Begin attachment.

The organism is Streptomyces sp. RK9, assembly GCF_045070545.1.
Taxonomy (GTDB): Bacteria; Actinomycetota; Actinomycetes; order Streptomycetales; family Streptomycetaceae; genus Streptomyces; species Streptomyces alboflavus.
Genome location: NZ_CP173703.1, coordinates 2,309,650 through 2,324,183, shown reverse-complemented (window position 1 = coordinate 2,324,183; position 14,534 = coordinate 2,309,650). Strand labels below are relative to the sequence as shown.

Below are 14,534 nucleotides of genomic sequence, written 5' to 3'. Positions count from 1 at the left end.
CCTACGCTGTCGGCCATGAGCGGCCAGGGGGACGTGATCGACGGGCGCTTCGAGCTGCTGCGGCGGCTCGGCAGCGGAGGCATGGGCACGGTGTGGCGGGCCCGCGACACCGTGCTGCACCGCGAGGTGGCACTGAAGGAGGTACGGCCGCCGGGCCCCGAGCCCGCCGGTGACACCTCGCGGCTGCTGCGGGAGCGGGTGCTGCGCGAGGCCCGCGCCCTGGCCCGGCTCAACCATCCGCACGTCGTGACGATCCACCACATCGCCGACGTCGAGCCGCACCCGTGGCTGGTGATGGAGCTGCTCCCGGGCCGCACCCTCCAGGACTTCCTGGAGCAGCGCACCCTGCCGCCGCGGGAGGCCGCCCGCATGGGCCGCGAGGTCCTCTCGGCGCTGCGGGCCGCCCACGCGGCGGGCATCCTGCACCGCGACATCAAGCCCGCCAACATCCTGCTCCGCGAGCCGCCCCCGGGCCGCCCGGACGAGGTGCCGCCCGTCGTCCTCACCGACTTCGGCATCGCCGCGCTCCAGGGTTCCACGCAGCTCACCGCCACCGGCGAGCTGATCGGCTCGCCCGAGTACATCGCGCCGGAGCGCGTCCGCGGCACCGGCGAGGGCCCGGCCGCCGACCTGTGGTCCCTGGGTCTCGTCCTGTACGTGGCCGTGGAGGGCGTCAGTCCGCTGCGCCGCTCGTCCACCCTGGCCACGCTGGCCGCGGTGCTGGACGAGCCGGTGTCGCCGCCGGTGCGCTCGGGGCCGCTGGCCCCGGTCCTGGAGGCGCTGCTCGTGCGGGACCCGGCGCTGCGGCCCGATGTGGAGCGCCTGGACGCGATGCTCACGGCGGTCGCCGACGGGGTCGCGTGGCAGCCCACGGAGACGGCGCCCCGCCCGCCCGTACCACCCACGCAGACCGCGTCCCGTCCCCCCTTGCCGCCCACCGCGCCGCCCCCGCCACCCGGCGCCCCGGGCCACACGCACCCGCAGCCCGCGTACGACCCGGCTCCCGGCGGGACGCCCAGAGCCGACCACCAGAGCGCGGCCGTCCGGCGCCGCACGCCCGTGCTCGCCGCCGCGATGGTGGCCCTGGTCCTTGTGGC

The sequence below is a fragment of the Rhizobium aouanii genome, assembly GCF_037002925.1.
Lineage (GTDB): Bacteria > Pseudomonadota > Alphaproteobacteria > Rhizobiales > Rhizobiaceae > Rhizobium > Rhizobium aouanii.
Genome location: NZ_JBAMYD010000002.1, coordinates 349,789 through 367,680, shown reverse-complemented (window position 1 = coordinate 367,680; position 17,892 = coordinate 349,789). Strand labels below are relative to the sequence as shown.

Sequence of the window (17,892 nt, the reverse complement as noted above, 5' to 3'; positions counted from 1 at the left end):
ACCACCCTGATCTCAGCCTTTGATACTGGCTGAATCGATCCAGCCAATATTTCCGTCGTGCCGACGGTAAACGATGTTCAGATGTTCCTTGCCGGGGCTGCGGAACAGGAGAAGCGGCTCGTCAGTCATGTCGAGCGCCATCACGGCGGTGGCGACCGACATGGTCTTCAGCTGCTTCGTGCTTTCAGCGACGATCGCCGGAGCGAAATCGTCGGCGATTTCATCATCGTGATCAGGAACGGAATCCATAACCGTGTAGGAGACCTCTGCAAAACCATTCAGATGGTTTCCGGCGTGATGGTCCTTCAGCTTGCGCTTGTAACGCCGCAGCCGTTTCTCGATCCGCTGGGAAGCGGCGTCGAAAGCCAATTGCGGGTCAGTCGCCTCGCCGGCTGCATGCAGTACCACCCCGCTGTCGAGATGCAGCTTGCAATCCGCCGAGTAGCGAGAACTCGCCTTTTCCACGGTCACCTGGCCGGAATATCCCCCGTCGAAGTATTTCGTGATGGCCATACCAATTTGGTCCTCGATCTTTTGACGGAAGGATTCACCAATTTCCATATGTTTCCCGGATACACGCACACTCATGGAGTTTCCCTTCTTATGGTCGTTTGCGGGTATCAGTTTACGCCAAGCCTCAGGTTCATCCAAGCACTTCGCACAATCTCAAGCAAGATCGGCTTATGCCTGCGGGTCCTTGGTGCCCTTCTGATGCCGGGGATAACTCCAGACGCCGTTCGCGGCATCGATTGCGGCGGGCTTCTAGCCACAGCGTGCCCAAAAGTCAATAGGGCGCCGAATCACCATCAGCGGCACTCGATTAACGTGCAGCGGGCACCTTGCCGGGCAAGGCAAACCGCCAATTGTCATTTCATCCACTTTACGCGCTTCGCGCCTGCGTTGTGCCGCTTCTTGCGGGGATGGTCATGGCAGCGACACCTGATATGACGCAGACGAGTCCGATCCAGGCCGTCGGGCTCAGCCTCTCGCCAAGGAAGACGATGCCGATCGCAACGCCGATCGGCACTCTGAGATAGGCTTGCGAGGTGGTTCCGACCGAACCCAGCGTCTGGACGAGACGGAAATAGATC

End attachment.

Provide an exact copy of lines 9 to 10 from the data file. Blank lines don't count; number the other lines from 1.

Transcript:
Sequence of the window (17,892 nt, the reverse complement as noted above, 5' to 3'; positions counted from 1 at the left end):
ACCACCCTGATCTCAGCCTTTGATACTGGCTGAATCGATCCAGCCAATATTTCCGTCGTGCCGACGGTAAACGATGTTCAGATGTTCCTTGCCGGGGCTGCGGAACAGGAGAAGCGGCTCGTCAGTCATGTCGAGCGCCATCACGGCGGTGGCGACCGACATGGTCTTCAGCTGCTTCGTGCTTTCAGCGACGATCGCCGGAGCGAAATCGTCGGCGATTTCATCATCGTGATCAGGAACGGAATCCATAACCGTGTAGGAGACCTCTGCAAAACCATTCAGATGGTTTCCGGCGTGATGGTCCTTCAGCTTGCGCTTGTAACGCCGCAGCCGTTTCTCGATCCGCTGGGAAGCGGCGTCGAAAGCCAATTGCGGGTCAGTCGCCTCGCCGGCTGCATGCAGTACCACCCCGCTGTCGAGATGCAGCTTGCAATCCGCCGAGTAGCGAGAACTCGCCTTTTCCACGGTCACCTGGCCGGAATATCCCCCGTCGAAGTATTTCGTGATGGCCATACCAATTTGGTCCTCGATCTTTTGACGGAAGGATTCACCAATTTCCATATGTTTCCCGGATACACGCACACTCATGGAGTTTCCCTTCTTATGGTCGTTTGCGGGTATCAGTTTACGCCAAGCCTCAGGTTCATCCAAGCACTTCGCACAATCTCAAGCAAGATCGGCTTATGCCTGCGGGTCCTTGGTGCCCTTCTGATGCCGGGGATAACTCCAGACGCCGTTCGCGGCATCGATTGCGGCGGGCTTCTAGCCACAGCGTGCCCAAAAGTCAATAGGGCGCCGAATCACCATCAGCGGCACTCGATTAACGTGCAGCGGGCACCTTGCCGGGCAAGGCAAACCGCCAATTGTCATTTCATCCACTTTACGCGCTTCGCGCCTGCGTTGTGCCGCTTCTTGCGGGGATGGTCATGGCAGCGACACCTGATATGACGCAGACGAGTCCGATCCAGGCCGTCGGGCTCAGCCTCTCGCCAAGGAAGACGATGCCGATCGCAACGCCGATCGGCACTCTGAGATAGGCTTGCGAGGTGGTTCCGACCGAACCCAGCGTCTGGACGAGACGGAAATAGATC